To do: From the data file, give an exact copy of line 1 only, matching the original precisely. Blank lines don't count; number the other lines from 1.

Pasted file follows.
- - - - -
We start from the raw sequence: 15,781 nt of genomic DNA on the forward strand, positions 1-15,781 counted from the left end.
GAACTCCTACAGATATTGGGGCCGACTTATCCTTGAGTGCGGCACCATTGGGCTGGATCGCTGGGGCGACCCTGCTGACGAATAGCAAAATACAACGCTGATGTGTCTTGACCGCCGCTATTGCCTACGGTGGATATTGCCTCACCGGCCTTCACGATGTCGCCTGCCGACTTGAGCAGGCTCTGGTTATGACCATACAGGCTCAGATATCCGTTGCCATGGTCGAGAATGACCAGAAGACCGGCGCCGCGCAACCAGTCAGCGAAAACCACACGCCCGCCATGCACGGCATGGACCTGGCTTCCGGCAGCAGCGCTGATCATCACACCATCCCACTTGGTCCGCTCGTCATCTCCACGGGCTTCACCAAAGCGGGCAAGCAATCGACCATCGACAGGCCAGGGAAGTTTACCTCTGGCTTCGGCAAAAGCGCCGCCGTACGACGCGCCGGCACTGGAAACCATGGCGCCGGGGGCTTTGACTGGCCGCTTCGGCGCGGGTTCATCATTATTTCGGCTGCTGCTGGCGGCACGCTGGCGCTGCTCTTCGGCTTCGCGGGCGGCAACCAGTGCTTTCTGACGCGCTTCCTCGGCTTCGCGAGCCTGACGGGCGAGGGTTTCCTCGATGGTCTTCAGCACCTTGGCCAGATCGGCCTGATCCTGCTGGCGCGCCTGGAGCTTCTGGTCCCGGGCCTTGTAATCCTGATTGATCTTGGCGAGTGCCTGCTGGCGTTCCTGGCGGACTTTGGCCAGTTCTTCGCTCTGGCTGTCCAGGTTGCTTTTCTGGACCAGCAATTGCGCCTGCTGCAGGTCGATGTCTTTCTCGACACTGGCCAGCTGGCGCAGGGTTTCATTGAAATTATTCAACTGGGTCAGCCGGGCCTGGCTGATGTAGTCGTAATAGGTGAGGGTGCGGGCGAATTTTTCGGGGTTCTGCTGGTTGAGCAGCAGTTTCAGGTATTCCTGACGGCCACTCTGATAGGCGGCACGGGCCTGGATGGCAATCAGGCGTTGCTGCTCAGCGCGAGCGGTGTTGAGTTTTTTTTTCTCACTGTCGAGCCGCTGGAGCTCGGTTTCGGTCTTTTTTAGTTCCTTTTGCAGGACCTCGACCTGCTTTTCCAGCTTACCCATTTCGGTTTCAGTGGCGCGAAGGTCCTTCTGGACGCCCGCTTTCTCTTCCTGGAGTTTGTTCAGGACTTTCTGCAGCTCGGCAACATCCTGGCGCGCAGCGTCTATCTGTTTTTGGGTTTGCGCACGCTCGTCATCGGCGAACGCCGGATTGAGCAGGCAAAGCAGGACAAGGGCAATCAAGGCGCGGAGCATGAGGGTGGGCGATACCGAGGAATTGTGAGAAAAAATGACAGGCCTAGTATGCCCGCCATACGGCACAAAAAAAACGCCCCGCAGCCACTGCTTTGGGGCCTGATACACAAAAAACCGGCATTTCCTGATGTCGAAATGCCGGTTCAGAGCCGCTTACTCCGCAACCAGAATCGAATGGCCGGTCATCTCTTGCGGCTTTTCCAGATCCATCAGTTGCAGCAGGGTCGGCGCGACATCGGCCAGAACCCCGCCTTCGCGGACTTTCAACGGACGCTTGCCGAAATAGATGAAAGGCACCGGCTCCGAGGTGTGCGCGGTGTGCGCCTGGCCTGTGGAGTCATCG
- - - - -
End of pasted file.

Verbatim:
We start from the raw sequence: 15,781 nt of genomic DNA on the forward strand, positions 1-15,781 counted from the left end.